BUCKLEY AIR FORCE BASE, Colo. (Reuters) - U.S. Deputy Defense Secretary Robert Work on Tuesday said he was still not confident about completion of a long-delayed, over-budget ground-based system being developed by Raytheon Co to control new GPS satellites built by Lockheed Martin Corp.
“Before I say I’m confident that we’ve turned the corner, I’m going to have to see more data,” Work told reporters aboard a military aircraft en route to Buckley Air Force Base in Aurora, Colorado. “We’ve got to have improved performance on the side of Raytheon.”
Work said Pentagon acquisition chief Frank Kendall and top Air Force officials had decided to continue the troubled program “for the time being” given how critical it was and were working closely with Raytheon to get the program back on track.
Work spoke with reporters as Raytheon reported that it had completed the first formal qualification test of the initial capability of the initial OCX system, which will provide launch and early orbit checkout capabilities.
Bill Sullivan, OCX manager for Raytheon, said the test validated the maturity of the OCX launch and checkout system and increased confidence in the program’s path ahead.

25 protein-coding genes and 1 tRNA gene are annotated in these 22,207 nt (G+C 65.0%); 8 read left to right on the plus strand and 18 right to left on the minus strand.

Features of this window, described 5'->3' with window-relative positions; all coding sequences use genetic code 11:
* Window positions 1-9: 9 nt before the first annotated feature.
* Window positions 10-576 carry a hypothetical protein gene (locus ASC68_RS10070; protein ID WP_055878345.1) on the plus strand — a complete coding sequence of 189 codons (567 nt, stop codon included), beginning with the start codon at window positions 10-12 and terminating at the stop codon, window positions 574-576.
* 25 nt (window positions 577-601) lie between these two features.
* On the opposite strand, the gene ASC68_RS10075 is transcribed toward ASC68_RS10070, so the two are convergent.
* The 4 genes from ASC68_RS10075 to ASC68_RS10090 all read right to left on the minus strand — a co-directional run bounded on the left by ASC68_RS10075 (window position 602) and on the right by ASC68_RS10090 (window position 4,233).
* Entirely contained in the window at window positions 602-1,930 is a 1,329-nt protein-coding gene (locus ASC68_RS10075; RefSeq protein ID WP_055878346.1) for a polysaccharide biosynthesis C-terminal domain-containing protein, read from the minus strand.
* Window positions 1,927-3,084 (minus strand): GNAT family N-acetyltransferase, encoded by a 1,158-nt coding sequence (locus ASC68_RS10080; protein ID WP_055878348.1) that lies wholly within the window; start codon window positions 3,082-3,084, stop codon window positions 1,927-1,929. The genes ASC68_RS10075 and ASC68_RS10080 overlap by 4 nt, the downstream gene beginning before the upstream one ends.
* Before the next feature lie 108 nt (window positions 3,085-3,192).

The Pentagon last month said the estimated cost of Raytheon’s Operational Control System (OCX) rose 16.3 percent, or $586.4 million, to $4.2 billion in 2015 - even before a two-year delay decision that will inflate costs further.
The Air Force is still assessing how much the delay will add to the cost of a program dubbed the Air Force’s “No. 1 troubled program” by a top general in February.
Projected costs have soared 180 percent due to tough cyber requirements and poor contractor performance from the initial estimate of $1.5 billion when Raytheon won the contract in 2010.
U.S. military officials have thus far stopped short of canceling the OCX program, citing the importance of the system at a time when China, Russia, Iran and other countries are aggressively attacking U.S. military systems such as GPS.
OCX will be the first satellite control system designed after the advent of significant jamming and other cyber threats.
Reporting by Andrea Shalal; Editing by Alan Crosby